Opioid Overdose

Recognizing Opioid Overdose

Sometimes it can be difficult to tell whether a person has overdosed or has passed out. If you’re having a hard time telling the difference, it is best to treat the situation like an overdose – it could save the person’s life.

If someone is high on opiates, like prescription medications or heroin:

  • Pupils will contract and appear small
  • Muscles are slack and droopy
  • They might:
    • “Nod out”
    • Scratch a lot due to itchy skin
    • Slur their speech
    • Appear out of it but still respond to outside stimulus like loud noise or the light shake and voice of a concerned friend.

If you are worried that someone is getting too high, it is important that you don’t leave them alone. If the person is still conscious, walk them around, keep them awake, and monitor their breathing.

The following are signs of an overdose:

  • Loss of consciousness
  • Unresponsive to outside stimulus
  • Awake, but unable to talk
  • Breathing that is very slow and shallow, erratic, or has stopped
  • For lighter-skinned people, a skin tone that turns bluish purple
  • For darker-skinned people, a skin tone that turns grayish or ashen
  • Choking sounds, or a snore-like gurgling noise
  • Vomiting
  • A body is very limp
  • A face that is very pale or clammy
  • Fingernails and lips that have turned blue or purplish black
  • Pulse (heartbeat) that is slow, erratic, or not there at all

If someone is making unfamiliar sounds while “sleeping” it is worth trying to wake him or her up. Many loved ones of users think a person was snoring, when in fact the person was overdosing. These situations are a missed opportunity to intervene and save a life.

What is Naloxone or Narcan®?

Narcan® is the brand name for an opioid antagonist. It is used to completely or partially reverse the effects of pain-relieving and highly addictive drugs, such as heroin, morphine, and oxycodone. Narcan also is used for diagnosis of suspected or known acute opioid overdose and for blood pressure support in septic shock.

What is it used for?

Narcan works by blocking the effects of opiates on the brain and by restoring breathing. It will only work if a person has opiates in their system; therefore, it is safe to use in cases of suspected overdose.

Narcan is available in generic form by the name naloxone. In Pennsylvania, naloxone can be purchased over the counter at any pharmacy. Families of known opiate users, whether under a physician’s care or self-medicating, can get naloxone without a prescription to keep on hand in an emergency.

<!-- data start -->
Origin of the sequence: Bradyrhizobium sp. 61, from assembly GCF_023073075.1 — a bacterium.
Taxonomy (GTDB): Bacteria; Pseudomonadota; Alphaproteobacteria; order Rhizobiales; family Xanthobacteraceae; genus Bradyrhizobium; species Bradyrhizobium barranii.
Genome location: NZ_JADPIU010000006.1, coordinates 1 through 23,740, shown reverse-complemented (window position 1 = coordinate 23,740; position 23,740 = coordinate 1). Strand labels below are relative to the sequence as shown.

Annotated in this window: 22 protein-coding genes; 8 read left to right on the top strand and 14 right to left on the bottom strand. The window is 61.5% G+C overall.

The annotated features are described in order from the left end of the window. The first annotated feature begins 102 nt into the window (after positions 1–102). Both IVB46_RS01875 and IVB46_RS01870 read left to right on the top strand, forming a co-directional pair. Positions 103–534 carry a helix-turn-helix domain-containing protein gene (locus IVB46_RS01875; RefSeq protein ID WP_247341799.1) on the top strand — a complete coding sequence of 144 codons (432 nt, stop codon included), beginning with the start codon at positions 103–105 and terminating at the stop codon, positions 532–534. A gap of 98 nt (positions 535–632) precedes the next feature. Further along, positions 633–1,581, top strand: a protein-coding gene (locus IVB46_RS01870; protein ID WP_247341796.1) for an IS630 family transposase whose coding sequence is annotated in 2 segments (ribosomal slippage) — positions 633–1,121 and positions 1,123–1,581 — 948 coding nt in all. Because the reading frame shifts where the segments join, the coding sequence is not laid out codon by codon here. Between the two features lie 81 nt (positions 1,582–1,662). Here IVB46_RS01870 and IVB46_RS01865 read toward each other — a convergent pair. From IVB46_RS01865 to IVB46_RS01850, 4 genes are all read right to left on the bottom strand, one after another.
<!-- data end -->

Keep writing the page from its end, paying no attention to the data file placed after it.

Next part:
Narcan comes in a nasal spray and an injectable form. The nasal spray is the most common form for laypeople to have on hand and is the easiest to use. The injectable form is usually used only by medical professionals.

How is Narcan® Used?

The five key steps to reversing an overdose using the nasal form of naloxone are:

Step 1: Try to wake the person.

Shake the person and shout their name. If no response, grind your knuckles against their breastbone for 5 to 10 seconds.

Step 2: Check for breathing.

If the person is not breathing, give a few quick rescue breaths.

Step 3: Assemble the applicator.

Affix the nasal applicator to the needleless syringe and then the glass cartridge of naloxone.

Step 4: Spray the naloxone.

Tilt the person’s head back and spray half the naloxone up one nostril (1 cc) and half up the other nostril.

Step 5: Check again for breathing.

If there is no breathing or breathing is still shallow, continue to perform rescue breaths. If there is no change in 3 to 5 minutes, give another dose of naloxone and continue mouth-to-mouth.

If the second dose does not revive them, there is something else wrong—either the heart has stopped for too long, there are no opioids in their system, or the opioids are unusually strong (such as Fentanyl) and require more naloxone to reverse.

Where can you obtain Narcan®?

In Pennsylvania, the Secretary of Health has signed a "standing order" which allows pharmacists to dispense naloxone to anyone without a prescription. This means if you are at risk of an overdose, or in a position to assist a person who may be at risk, you can obtain naloxone (Narcan) without a prescription.

Note: Not all pharmacies carry naloxone or participate in the standing order.

What are Good Samaritan Laws?

Good Samaritan Laws have been around for decades and were established to protect people who assist those in need during an emergency. The laws were specifically designed to ease concerns about possible civil liability for making a mistake when trying to provide emergency assistance to an injured person. These laws eliminate what we might call a lay person’s “malpractice” liability, except in cases of intentionally causing harm or being grossly negligent. These laws can vary by state and Pennsylvania's Good Samaritan Law can be found here.

These traditional Good Samaritan Laws should not to be confused with a different type of Good Samaritan Law that shields people from criminal liability when reporting a drug overdose: here.